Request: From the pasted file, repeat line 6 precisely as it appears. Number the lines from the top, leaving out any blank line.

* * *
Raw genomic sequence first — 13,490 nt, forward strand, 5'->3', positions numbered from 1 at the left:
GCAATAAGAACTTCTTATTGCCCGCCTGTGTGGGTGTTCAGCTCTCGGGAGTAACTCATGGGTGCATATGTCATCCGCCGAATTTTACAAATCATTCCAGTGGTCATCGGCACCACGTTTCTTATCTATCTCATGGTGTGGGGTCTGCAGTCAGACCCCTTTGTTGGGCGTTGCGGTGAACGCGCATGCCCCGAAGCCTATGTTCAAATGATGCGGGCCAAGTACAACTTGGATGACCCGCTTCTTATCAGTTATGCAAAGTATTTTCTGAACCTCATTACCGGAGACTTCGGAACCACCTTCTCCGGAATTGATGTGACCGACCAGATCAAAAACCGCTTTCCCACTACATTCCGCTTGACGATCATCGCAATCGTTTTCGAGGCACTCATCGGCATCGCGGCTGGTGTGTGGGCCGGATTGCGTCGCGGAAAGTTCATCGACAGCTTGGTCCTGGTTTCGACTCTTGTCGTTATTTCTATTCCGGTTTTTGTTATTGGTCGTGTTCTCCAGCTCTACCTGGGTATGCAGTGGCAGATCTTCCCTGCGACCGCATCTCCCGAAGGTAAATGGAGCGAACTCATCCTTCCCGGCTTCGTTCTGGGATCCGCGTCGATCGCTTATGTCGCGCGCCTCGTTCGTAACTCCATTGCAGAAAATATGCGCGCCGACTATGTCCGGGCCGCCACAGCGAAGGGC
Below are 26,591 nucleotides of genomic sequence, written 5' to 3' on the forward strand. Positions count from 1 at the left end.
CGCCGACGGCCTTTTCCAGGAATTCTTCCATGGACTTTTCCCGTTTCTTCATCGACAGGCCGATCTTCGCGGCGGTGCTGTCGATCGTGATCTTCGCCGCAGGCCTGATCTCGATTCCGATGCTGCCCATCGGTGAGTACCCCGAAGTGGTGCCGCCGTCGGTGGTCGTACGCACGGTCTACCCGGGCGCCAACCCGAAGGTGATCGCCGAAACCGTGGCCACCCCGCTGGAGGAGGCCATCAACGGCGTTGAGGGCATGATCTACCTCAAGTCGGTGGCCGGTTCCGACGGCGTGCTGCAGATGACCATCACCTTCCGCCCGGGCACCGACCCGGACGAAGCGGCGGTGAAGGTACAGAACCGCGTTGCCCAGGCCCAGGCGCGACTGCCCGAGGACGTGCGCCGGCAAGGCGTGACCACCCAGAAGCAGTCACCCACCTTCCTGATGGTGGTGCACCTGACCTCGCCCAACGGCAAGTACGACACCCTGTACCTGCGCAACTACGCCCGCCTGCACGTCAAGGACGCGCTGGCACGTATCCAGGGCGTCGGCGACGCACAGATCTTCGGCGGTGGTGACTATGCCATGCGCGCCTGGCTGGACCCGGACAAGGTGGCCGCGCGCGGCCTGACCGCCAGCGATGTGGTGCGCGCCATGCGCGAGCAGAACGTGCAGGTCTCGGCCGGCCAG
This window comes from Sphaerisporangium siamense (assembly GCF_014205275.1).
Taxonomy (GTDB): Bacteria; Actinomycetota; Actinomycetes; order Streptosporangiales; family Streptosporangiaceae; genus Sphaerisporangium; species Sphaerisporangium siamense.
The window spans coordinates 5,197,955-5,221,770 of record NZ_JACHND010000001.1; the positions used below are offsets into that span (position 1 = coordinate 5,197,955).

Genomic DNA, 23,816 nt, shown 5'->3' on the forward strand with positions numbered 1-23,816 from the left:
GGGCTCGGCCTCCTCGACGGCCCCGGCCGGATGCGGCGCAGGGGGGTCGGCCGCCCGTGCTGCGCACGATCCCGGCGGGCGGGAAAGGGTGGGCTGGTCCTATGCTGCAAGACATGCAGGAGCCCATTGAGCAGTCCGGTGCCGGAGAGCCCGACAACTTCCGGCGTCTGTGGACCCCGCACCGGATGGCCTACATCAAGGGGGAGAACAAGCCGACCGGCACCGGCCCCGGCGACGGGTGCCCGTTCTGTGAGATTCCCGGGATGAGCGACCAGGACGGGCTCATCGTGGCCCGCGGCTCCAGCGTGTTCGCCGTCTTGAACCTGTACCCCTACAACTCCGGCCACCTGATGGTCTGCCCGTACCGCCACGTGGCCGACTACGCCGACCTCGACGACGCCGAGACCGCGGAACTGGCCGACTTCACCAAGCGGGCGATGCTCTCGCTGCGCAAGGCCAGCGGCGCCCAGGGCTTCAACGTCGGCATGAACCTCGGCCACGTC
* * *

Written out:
Taxonomy (GTDB): Bacteria; Actinomycetota; Actinomycetes; order Streptosporangiales; family Streptosporangiaceae; genus Sphaerisporangium; species Sphaerisporangium siamense.